I then asked the team to kick it up a notch and do whatever they could to sweat the hardware. I knew that if we killed a CPU it wasn’t a big deal as we were working with engineering samples – it’s always important to understand the limitations. Our lead tech on the project decided to run four instances of Prime 95 in a “torture test” while running Farcry in a looping “max settings” demo. Still no trouble, so he ran four instances of Prime 95 while viewing a DVD with multiple applications sitting idle in the background to eat memory. The system still had 10% of its CPU resources left to spare.

To put this in perspective, usually two instances of Prime will cripple any dual core CPU at any level of performance. Not only did this machine run the through the most intense benchmark without breaking a sweat, it blew away our expectations with the DVD test.

To make things interesting I had the tech remove the fan from the CPU and leave the heatsink on. Under normal tasks everything seemed okay and the temperature hardly increased. This is where I thought for sure something was wrong with the hardware (because most systems would have crashed by now), but further tests proved that the CPU was running at full throttle the entire time. After about thirty minutes of tinkering the system finally tapped out. To ensure that the hardware wasn’t to blame for the odd “no fan” behavior we attempted the same thing on the other configurations - All of them yielded more or less the same results.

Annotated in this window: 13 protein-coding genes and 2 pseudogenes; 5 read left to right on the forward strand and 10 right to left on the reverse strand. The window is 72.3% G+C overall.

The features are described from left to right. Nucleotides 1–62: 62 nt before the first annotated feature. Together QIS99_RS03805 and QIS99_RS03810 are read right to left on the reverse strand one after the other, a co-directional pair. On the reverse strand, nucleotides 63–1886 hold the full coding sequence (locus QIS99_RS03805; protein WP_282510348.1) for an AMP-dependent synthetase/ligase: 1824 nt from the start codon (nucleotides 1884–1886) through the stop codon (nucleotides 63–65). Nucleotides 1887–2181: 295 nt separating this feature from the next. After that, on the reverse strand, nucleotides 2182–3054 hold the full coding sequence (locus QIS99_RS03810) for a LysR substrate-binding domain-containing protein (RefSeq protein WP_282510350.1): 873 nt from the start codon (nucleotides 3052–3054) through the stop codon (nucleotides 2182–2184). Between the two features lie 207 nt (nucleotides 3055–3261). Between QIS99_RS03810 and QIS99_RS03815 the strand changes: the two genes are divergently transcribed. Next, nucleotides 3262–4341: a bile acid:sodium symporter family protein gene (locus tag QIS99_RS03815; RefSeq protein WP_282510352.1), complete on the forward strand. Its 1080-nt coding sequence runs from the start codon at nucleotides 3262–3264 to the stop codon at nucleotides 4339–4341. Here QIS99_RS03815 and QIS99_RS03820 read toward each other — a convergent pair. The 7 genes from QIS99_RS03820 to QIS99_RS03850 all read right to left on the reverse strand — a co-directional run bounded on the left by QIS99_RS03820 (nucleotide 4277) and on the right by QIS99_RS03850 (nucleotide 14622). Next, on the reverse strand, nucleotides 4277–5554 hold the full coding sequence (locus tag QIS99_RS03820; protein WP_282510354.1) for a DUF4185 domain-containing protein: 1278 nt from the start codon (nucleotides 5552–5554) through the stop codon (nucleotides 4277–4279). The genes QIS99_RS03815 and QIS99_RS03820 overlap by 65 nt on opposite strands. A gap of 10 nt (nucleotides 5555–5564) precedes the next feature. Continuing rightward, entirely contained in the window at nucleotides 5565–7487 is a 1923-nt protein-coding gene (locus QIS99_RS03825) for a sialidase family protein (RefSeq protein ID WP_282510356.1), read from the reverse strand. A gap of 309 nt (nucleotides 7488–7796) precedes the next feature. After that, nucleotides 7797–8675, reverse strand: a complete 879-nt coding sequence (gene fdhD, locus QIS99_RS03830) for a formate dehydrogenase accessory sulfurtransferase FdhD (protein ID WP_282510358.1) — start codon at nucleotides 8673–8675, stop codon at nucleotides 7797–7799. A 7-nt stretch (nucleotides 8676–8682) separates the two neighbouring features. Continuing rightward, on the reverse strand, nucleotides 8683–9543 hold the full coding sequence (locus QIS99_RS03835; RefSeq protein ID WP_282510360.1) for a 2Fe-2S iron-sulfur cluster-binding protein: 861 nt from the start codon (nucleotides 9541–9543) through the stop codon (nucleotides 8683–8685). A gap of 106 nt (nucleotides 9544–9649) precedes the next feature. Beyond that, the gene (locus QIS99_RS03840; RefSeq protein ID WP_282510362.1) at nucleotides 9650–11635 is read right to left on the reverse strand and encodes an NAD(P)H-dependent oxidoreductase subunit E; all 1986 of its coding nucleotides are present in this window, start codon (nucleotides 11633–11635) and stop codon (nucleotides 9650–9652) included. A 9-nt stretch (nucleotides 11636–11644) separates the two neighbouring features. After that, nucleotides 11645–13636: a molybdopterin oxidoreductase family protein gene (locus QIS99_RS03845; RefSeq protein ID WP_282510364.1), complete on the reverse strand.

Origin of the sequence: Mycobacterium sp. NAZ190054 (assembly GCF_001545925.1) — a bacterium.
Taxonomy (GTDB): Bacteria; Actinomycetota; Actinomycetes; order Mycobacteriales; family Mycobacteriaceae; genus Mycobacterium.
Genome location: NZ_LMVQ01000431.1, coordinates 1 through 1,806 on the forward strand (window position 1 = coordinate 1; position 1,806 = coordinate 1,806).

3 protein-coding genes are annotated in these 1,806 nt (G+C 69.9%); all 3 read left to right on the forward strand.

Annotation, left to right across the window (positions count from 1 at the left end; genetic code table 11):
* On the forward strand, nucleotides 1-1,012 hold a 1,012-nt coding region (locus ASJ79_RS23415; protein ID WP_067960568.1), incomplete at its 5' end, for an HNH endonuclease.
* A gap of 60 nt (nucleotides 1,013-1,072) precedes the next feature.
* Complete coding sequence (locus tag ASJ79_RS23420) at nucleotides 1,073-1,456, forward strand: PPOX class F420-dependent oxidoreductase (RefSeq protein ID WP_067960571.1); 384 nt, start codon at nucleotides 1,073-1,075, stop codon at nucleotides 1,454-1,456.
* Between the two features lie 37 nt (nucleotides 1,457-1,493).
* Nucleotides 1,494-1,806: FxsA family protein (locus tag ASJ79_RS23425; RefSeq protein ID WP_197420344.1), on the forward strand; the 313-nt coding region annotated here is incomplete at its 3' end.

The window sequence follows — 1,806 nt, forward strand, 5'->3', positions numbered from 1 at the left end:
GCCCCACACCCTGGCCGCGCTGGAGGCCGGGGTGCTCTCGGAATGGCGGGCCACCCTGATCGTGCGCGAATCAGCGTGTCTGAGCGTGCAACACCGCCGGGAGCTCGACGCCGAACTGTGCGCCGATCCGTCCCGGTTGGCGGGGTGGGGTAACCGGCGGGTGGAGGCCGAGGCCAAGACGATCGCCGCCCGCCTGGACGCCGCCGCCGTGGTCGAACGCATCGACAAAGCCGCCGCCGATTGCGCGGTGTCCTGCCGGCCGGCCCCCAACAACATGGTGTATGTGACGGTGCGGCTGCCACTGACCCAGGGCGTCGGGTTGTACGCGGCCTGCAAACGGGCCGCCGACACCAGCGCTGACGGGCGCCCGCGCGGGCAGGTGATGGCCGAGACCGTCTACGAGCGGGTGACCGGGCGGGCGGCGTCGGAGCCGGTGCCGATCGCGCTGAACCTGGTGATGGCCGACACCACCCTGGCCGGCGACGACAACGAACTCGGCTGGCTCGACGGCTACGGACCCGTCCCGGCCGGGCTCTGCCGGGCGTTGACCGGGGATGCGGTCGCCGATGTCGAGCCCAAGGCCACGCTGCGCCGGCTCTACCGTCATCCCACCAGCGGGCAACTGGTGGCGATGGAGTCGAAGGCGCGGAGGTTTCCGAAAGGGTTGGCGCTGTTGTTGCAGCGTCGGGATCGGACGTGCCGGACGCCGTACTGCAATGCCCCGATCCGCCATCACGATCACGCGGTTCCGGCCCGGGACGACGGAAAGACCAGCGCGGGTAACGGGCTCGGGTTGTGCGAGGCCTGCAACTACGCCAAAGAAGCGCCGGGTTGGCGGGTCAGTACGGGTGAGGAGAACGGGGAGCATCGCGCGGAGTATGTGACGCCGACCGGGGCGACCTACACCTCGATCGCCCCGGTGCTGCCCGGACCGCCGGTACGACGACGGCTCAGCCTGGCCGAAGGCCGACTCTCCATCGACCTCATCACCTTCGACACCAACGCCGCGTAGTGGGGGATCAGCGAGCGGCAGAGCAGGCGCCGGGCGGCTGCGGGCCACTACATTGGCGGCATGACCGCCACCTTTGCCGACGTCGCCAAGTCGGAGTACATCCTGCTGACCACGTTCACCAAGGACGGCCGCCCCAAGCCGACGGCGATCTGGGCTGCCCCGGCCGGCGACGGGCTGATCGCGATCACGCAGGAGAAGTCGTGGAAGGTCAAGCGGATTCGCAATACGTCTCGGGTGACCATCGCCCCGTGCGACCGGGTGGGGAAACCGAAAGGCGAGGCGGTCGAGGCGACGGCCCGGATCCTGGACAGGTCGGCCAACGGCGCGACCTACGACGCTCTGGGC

There is clearly something amazing about this processor - it easily takes place as my most wanted CPU for 2006. Not only does this machine run cooler than the AMD Athlon FX or Core 2 Duo Extreme, but it seems to run more applications at one time without breaking a sweat.

We all know AMD has some strength with multitasking being that they have an integrated memory controller, but Kentsfield left us wanting more. In fact, I would say based on the performance of the platforms we tested that it shouldn’t really matter about the architectural advantages or disadvantages – the proof is in the benchmarks.

Now imagine the possibilities with an advanced liquid cooling system, some high end memory, a top shelf motherboard, and a bit of overclocking. We were all surprised to see the flexibility of Kentfield – granted these were all engineering samples so the production modules may yield different results – at this point I will base our opinion only on what we have seen in our labs.